Continuing west along on secondary highways in the general direction of Omaha Nebraska…
To those that think that Iowa is flat and that all you see is corn along the roadside…this is a view of the southeastern part of the state on Iowa Hwy. 2. The view is expansive and there are rolling hills and lots of trees too. Yes…that is corn down in the valley!
Don’t get me wrong… Iowa is indeed the #1 corn producing state in the USA. It produces 3 times more corn than Mexico! In 2014, Iowa produced 2,367,400,000 bushels of corn, slightly more than the state of Illinois.
This is the Burg Wagon Building in Farmington Iowa. Lewis Burg, an immigrant from Bavaria, first worked in his brother’s wagon works in Burlington Iowa. Then he moved to Farmington and set up his own operation in 1865. In 1868 he had this two-story stone building constructed. He had the largest wagon works in town, doubling his production over the next 10 years. (There were at least 2 other competitors!) Burg sold the building in 1892. The structure has been used for various purposes over the years, with apartments being built on the 2nd floor around the turn of the 20th Century.
This is a beautiful building… I just love it! Although various retail operations have occupied the first floor over the years, it appears that it is vacant (or lived in) now. Note the bench, plants, table and chairs on the roof over the sidewalk. Yikes…no railings!
This is the old Chicago, Burlington and Quincy combination railway depot in Farmington. The tracks are long gone. I was unable to determine when this depot was constructed but I’m guessing it was in the late 1800s.
Farmington was settled in 1833, following the Blackhawk War and about a dozen years before Iowa became a state. The town was incorporated in 1841. Farmington is the oldest village in Van Buren County and it was the first county seat. By 1900, Farmington had a population of 1,332 but today the village’s residents only total about 650.
· The Black Hawk War was a brief conflict in 1932 between the United States and Native Americans, led by Black Hawk, a Sauk leader. The war erupted soon after Black Hawk and a group of Sauks, Meskwakis, and Kickapoos, known as the "British Band", crossed the Mississippi River into Illinois from Iowa Indian Territory in April 1832. Black Hawk wanted to reclaim lands previously ceded to the US Government. This was the last Indian War fought east of the Mississippi River…
I noted that one of the websites that I use to find or verify railroad depots and related structures showed this depot being currently used as a residence. The mailbox probably cinches that fact.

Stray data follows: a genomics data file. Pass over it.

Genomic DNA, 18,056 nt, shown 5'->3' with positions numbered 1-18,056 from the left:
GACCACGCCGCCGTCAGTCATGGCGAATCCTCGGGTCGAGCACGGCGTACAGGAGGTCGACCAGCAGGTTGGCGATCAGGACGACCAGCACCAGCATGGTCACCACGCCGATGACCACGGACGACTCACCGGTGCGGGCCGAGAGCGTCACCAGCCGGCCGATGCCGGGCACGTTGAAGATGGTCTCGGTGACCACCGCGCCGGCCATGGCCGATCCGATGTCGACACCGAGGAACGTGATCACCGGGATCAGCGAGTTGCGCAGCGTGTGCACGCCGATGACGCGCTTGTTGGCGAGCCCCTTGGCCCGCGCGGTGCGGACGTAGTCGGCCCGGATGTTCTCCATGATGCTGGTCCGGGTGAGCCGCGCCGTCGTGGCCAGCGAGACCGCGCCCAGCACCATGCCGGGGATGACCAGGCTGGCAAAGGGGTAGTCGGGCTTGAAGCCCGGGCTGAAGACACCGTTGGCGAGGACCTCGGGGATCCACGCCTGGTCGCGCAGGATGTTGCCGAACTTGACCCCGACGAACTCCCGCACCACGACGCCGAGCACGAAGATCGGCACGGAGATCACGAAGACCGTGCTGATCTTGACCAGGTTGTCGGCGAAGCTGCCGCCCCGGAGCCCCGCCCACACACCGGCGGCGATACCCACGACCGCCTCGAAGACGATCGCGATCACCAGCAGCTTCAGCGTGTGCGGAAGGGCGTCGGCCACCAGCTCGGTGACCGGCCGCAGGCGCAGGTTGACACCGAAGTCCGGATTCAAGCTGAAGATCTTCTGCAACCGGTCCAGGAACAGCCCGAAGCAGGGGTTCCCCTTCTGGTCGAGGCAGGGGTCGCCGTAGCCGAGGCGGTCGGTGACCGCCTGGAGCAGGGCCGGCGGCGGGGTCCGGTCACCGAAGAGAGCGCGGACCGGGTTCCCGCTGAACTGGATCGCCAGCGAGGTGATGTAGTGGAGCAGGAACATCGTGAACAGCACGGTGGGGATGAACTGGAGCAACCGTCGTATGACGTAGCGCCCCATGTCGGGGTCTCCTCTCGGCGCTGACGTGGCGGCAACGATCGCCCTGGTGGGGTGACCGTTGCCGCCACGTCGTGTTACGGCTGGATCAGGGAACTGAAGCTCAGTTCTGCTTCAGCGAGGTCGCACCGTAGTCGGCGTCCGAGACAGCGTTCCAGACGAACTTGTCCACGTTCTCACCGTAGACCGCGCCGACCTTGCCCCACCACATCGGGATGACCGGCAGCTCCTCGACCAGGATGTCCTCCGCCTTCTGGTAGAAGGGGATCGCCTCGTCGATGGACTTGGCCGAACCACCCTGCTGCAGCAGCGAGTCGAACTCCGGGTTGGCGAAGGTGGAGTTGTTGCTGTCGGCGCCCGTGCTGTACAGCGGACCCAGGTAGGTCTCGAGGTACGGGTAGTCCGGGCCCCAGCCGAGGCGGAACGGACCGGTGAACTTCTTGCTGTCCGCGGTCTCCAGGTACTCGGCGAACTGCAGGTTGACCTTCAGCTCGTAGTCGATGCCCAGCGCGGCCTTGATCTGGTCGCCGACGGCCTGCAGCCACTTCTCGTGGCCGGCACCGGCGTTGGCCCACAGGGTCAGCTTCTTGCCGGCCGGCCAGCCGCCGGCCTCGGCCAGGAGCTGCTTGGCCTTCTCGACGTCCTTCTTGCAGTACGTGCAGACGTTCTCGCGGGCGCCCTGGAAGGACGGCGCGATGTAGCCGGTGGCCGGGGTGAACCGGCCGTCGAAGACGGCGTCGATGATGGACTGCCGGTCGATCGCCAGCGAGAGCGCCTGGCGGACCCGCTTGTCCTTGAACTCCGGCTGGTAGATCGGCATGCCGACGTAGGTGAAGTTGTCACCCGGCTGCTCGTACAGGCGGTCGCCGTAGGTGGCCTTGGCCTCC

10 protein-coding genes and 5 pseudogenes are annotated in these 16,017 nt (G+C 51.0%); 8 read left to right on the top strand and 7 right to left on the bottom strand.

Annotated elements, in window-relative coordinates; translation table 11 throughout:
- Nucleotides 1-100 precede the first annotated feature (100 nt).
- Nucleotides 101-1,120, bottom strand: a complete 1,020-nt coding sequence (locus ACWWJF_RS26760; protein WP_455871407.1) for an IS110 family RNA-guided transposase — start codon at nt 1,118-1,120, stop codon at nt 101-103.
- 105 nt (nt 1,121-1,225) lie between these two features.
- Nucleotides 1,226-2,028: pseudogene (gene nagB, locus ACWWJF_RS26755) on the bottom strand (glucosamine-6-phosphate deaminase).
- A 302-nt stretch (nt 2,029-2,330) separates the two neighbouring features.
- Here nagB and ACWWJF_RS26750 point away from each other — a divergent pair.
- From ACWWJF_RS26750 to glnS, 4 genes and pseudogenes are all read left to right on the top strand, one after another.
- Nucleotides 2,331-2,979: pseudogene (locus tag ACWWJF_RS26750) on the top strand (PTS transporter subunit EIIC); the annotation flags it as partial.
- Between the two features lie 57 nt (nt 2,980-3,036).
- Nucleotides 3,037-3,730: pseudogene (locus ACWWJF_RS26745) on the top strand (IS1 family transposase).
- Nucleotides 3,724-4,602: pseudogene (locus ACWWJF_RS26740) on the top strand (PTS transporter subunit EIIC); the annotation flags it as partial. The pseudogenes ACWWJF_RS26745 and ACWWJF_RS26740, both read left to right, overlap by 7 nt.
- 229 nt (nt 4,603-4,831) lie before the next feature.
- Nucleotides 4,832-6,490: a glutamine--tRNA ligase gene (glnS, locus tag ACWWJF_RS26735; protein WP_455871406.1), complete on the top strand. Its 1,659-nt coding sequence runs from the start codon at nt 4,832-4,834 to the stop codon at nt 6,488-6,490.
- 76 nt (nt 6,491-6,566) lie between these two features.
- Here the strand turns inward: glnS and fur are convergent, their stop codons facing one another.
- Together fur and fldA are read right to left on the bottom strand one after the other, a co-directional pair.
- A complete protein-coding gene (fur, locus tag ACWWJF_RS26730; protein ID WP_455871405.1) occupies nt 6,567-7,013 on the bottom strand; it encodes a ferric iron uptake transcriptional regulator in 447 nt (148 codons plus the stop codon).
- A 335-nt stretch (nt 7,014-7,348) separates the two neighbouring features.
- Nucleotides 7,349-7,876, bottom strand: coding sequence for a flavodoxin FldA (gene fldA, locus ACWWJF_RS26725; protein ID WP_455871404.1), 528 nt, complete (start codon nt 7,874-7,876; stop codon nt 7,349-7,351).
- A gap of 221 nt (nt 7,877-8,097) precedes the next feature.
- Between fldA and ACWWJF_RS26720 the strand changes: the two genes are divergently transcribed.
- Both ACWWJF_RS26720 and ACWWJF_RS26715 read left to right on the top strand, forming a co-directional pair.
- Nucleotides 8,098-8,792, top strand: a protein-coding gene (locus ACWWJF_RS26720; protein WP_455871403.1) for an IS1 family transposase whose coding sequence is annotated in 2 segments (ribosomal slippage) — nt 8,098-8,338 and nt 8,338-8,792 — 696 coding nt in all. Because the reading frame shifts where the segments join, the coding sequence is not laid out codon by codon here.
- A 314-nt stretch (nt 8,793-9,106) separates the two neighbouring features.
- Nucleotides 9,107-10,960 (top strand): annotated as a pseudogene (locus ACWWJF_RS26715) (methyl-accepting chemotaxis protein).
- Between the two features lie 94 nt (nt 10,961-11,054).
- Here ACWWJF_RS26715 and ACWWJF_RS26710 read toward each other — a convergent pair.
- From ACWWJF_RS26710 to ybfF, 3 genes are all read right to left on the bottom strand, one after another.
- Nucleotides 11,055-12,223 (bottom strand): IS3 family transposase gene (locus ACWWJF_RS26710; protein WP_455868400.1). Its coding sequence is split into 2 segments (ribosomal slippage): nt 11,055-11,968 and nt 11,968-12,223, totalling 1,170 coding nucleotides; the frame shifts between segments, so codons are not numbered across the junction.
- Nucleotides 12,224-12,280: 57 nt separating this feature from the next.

One of the sites that I use to locate depots and other railroad structures is “Significant Extant Railroad/Railway Structures of North America. The website is at http://www.rrshs.org/Struct.index/strucindex.htm.
Farmington is sure a quiet peaceful place today. However by 1878, the town supported 1 printing office, 4 dry goods stores, 2 drug stores, 3 grocery stores, 2 agencies, 3 hardware stores, a harness shop, those 3 wagon shops, 2 blacksmith shops, a cigar manufacturer, 2 shoe shops, 2 furniture houses, a grist mill, and a saw mill. The town also boasted 3 lawyers, 5 physicians, and 2 Justices of the Peace serving 1,000 citizens.
This is the former Chicago, Burlington and Quincy combination depot in Milton Iowa. The community has preserved this structure and it’s open for special events. I found a history of Milton on-line and apparently the depot was built at about the same time that the railroad came to town…ca. 1871. If the information is accurate, this depot is about 145 years old! All rail service to Milton came to an end in 1969.
The town was founded in 1851 by settlers from Milton Delaware…hence the town’s name. When the railroad came to town the town experienced a growth spurt although it never had more than 913 residents. An interesting statistic is that in 1880 Milton had a population of 412. In 2014 the town had 417 residents.
It’s hard for us to imagine all of the activity and industry in towns like Milton back in the 1800s… Except by rail, travel was slow and to some degree each community had to be self-sustaining. In 1878, Milton had 2 drug stores, 5 dry goods stores, 3 hotels, a grocery store, hardware store, cabinet shop, harness shop, shoe shop, 3 wagon shops, 3 blacksmith shops, 2 restaurants, an ice cream parlor, a photographer, a flour mill, a saw mill, an axe handle factory and 2 brick kilns.
By comparison, Milton seems very laid back these days. A number of Amish families moved into the area in 1969, adding a bit of diversity. I observed that one interesting shopping opportunity noted for the town in the ‘Villages of Van Buren County’ website involved those modern day settlers. (http://villagesofvanburen.com/directory.html?category=6)
That shopping opportunity is Milton Creamery. As per their website, “the Musser family mixes fresh ingredients, art, and passion to create internationally award winning cheese. Traditional Amish dairy farmers produce milk used at Milton Creamery. The cheese maker, Galen Musser, crafts each batch before hand-packing, pressing and aging to perfection.” We love cheese so it was too bad that we passed by the Creamery on a Sunday holiday weekend. To learn more about the Milton Creamery, go to http://www.miltoncreamery.com/.
Just click on any of the photos to enlarge them…
Thanks for stopping by for a visit!
Take Care, Big Daddy Dave